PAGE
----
Anatomy word of the month: Gubernaculum

August 2, 2012 —

gubernatorialA guide or leader, literally, helm or rudder in Latin. The testis or testicle of the adult male does not originate in the scrotum, but must be guided into its adult position from inside the abdominal cavity. The job of the gubernaculum, a cord of tissue extending from the embryonic testis through the inguinal canal to the scrotum, is to assure that the journey of the testis is successful. Although an unfamiliar term to most, you may know a related word referring to the election of a state governor. Can you think of the word?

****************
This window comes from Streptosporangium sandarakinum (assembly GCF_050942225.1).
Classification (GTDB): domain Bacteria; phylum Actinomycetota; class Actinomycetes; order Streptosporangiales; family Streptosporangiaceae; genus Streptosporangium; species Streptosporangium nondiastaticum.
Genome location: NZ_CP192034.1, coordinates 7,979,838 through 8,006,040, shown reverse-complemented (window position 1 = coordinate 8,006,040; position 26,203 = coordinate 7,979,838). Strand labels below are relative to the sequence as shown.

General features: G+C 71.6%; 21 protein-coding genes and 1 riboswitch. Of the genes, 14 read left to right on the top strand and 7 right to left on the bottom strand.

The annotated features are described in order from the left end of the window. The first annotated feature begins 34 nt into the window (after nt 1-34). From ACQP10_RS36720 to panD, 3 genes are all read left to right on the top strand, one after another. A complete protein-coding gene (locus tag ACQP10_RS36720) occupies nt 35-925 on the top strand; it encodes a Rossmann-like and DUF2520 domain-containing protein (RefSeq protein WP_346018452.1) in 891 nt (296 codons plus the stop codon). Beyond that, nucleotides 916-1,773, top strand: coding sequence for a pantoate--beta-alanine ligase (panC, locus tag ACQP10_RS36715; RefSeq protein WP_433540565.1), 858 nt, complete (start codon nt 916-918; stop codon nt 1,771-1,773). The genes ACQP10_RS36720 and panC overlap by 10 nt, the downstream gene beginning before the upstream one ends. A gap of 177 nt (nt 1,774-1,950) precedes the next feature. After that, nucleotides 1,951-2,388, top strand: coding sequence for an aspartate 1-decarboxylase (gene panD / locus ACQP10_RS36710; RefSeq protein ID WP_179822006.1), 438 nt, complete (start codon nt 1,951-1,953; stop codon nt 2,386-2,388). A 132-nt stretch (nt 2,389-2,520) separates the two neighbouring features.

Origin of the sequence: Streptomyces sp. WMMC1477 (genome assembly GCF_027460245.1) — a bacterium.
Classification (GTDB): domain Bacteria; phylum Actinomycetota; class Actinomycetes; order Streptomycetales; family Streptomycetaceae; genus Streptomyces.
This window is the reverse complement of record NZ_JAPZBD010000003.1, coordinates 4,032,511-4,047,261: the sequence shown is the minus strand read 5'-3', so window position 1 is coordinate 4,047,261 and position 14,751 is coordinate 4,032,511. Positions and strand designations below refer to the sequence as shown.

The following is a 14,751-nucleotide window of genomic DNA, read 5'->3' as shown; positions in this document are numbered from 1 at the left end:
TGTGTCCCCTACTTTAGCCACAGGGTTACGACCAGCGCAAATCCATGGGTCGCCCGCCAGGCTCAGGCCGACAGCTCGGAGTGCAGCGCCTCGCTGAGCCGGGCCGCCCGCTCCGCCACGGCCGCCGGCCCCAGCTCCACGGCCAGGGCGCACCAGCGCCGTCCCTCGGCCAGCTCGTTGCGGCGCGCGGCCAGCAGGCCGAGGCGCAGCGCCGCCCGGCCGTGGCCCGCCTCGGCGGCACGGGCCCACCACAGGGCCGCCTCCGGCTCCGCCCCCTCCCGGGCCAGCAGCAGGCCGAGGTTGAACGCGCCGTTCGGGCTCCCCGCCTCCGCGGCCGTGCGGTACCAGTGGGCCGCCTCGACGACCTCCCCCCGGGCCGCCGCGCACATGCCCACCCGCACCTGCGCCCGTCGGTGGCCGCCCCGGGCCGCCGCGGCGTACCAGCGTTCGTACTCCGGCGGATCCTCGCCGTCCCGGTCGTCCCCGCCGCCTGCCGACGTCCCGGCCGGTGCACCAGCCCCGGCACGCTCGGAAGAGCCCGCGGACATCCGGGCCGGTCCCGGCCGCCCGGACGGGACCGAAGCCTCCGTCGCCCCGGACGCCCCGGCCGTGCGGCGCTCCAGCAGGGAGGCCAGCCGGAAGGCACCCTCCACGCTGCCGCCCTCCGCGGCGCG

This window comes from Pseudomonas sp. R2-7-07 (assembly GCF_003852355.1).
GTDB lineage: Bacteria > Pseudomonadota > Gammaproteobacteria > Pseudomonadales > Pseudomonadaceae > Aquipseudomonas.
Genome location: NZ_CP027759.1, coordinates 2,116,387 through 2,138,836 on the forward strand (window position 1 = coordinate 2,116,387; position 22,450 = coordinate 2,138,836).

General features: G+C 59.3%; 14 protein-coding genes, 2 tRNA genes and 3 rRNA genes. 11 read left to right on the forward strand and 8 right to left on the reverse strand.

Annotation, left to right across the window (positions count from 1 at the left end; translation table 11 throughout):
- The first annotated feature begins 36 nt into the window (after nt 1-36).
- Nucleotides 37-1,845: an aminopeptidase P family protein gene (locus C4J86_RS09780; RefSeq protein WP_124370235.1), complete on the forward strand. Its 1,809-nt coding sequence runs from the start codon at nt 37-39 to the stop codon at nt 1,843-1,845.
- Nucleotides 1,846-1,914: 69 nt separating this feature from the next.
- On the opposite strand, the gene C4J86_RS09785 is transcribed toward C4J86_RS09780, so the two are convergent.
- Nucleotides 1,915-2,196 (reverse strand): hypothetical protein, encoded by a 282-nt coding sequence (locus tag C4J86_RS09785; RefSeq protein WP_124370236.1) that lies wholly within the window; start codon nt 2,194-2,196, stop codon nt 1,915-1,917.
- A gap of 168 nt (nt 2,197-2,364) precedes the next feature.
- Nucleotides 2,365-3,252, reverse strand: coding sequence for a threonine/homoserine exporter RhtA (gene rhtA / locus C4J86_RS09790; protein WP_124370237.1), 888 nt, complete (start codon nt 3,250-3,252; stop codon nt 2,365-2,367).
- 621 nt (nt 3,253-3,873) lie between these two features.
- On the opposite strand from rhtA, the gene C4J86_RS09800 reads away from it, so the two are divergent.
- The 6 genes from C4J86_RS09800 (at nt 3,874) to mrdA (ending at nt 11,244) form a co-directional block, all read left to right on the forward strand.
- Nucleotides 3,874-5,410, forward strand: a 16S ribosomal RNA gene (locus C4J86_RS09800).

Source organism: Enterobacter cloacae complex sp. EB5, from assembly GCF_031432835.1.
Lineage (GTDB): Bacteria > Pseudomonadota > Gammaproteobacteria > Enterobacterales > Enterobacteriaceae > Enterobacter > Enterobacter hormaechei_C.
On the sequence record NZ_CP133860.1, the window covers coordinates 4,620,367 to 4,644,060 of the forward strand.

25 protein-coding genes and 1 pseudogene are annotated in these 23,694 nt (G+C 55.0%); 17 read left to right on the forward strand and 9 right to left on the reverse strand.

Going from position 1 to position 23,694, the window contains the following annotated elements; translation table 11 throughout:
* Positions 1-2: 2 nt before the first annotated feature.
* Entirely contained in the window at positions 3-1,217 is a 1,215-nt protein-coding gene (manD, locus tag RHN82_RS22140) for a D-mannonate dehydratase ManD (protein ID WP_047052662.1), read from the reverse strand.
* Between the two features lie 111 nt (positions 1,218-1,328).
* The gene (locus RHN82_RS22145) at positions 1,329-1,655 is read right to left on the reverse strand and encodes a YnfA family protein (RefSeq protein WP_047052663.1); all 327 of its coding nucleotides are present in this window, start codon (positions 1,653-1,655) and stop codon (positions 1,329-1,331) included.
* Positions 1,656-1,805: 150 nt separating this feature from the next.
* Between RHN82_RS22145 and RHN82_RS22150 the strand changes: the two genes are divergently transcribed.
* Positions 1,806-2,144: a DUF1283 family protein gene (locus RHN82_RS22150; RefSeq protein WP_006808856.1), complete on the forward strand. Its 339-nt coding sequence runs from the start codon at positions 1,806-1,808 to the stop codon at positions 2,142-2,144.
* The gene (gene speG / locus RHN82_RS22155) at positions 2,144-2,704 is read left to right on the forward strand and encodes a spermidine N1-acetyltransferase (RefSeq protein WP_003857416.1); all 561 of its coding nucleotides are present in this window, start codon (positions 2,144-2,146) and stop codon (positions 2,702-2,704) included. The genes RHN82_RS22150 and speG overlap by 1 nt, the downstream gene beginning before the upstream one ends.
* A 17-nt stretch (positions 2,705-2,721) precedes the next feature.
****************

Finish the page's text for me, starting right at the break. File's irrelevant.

In some male newborns one or both testes become stuck in the inguinal canal. Undescended testis(es) is called cryptorchidism (hidden testicle). Orchis is the Greek word for testis.

By the way, the selection of a governor is called a gubernatorial election.


Dr. Dyche was born in New Jersey and trained at Penn State’s Hershey Medical Center before coming to Des Moines in 1976. Over 30 plus years he has taught gross anatomy, embryology and neuroanatomy. He also served in administration as associate dean for basic sciences, dean of the College of Health Sciences, and acting director of the PA program. He was one of the founding instructors of CPR and ACLS at a time when few medical schools offered this training. He retired to Oregon in 2008, then returned to DMU in 2009. Did he miss the tornadoes, the below zero wind chills or the cadavers?

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